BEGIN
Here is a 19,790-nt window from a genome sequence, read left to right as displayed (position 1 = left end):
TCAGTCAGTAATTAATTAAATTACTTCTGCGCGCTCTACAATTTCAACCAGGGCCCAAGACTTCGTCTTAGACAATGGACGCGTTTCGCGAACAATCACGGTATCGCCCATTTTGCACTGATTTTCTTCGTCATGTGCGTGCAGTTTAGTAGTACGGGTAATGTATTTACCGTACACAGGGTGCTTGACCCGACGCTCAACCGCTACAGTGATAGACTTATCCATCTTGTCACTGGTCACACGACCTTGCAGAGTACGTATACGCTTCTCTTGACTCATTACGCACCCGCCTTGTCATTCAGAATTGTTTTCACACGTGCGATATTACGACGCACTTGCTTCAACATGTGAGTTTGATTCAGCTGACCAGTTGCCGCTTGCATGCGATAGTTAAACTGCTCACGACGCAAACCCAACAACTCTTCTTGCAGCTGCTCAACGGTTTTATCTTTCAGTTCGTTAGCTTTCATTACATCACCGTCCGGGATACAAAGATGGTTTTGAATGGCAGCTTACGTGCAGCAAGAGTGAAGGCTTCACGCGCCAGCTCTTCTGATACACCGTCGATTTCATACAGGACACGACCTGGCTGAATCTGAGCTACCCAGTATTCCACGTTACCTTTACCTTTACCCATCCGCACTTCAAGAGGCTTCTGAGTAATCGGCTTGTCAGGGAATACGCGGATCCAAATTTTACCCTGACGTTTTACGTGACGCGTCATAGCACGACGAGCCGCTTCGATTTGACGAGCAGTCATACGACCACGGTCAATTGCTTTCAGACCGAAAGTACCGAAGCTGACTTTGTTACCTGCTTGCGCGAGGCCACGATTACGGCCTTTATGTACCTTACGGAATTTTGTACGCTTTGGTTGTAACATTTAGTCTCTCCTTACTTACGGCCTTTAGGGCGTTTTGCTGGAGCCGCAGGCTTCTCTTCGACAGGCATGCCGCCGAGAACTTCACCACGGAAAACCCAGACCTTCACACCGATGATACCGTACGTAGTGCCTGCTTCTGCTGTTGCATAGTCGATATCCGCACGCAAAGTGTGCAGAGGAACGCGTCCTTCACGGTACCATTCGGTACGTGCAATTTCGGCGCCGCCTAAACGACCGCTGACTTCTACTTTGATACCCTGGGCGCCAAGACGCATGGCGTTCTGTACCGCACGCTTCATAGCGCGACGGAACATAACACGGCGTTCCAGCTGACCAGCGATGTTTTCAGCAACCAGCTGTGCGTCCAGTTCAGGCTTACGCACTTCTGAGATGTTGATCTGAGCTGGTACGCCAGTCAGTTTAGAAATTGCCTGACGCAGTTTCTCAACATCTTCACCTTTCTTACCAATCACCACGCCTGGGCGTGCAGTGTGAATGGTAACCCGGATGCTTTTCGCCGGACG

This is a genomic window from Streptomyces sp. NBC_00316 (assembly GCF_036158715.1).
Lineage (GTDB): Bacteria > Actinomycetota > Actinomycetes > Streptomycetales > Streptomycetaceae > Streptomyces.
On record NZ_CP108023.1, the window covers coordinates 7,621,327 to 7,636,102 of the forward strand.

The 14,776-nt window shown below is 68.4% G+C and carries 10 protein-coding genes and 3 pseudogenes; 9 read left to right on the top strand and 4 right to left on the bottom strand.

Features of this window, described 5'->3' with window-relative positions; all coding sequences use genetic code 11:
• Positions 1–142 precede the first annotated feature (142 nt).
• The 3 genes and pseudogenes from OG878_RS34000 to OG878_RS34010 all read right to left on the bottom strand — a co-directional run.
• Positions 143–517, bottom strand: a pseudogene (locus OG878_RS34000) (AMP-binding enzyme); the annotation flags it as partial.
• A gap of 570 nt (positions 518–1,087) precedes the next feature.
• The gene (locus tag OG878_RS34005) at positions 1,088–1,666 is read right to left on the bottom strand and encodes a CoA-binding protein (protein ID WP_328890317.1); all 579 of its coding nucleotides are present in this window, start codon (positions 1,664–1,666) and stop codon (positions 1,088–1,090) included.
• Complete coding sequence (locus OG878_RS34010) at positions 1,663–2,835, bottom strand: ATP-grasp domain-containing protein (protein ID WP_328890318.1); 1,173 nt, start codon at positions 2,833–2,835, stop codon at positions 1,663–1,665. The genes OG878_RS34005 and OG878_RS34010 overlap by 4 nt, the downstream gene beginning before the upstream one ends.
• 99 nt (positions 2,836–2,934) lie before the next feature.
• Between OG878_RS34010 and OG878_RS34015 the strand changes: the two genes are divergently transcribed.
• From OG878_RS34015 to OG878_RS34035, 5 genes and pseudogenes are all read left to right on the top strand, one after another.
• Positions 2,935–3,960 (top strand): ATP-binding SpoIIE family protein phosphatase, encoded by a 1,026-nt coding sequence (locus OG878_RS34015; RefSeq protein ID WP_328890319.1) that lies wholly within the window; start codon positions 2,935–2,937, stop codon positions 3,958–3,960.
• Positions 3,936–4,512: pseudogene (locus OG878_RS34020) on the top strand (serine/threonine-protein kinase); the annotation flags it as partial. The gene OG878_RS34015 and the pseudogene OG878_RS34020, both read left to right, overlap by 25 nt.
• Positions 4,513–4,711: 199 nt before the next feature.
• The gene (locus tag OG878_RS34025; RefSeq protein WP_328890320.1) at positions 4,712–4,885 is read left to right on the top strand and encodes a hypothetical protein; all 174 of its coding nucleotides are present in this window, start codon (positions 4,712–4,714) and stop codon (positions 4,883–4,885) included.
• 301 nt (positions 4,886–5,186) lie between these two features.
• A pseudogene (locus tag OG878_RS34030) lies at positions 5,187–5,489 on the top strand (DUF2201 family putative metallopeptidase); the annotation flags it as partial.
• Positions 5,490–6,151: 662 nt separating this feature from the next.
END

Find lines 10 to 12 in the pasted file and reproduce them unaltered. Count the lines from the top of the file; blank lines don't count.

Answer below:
• Positions 143–517, bottom strand: a pseudogene (locus OG878_RS34000) (AMP-binding enzyme); the annotation flags it as partial.
• A gap of 570 nt (positions 518–1,087) precedes the next feature.
• The gene (locus tag OG878_RS34005) at positions 1,088–1,666 is read right to left on the bottom strand and encodes a CoA-binding protein (protein ID WP_328890317.1); all 579 of its coding nucleotides are present in this window, start codon (positions 1,664–1,666) and stop codon (positions 1,088–1,090) included.